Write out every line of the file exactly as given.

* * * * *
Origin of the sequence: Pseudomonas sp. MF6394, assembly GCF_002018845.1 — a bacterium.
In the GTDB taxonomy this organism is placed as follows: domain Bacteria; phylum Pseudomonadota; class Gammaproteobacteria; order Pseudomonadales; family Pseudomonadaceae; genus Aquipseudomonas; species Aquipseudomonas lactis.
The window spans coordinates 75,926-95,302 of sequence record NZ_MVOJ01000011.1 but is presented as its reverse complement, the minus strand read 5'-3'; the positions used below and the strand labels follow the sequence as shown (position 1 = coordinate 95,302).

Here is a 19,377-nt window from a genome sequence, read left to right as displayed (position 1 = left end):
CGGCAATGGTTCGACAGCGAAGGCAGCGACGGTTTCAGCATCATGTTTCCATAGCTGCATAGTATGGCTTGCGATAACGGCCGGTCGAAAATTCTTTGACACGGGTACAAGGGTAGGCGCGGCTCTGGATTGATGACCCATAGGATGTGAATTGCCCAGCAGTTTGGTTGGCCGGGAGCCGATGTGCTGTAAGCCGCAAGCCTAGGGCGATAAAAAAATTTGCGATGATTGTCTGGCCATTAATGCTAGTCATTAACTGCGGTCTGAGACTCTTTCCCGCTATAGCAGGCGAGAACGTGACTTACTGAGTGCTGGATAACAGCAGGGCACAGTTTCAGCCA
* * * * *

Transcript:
Origin of the sequence: Pseudomonas sp. MF6394, assembly GCF_002018845.1 — a bacterium.
In the GTDB taxonomy this organism is placed as follows: domain Bacteria; phylum Pseudomonadota; class Gammaproteobacteria; order Pseudomonadales; family Pseudomonadaceae; genus Aquipseudomonas; species Aquipseudomonas lactis.
The window spans coordinates 75,926-95,302 of sequence record NZ_MVOJ01000011.1 but is presented as its reverse complement, the minus strand read 5'-3'; the positions used below and the strand labels follow the sequence as shown (position 1 = coordinate 95,302).

Here is a 19,377-nt window from a genome sequence, read left to right as displayed (position 1 = left end):
CGGCAATGGTTCGACAGCGAAGGCAGCGACGGTTTCAGCATCATGTTTCCATAGCTGCATAGTATGGCTTGCGATAACGGCCGGTCGAAAATTCTTTGACACGGGTACAAGGGTAGGCGCGGCTCTGGATTGATGACCCATAGGATGTGAATTGCCCAGCAGTTTGGTTGGCCGGGAGCCGATGTGCTGTAAGCCGCAAGCCTAGGGCGATAAAAAAATTTGCGATGATTGTCTGGCCATTAATGCTAGTCATTAACTGCGGTCTGAGACTCTTTCCCGCTATAGCAGGCGAGAACGTGACTTACTGAGTGCTGGATAACAGCAGGGCACAGTTTCAGCCA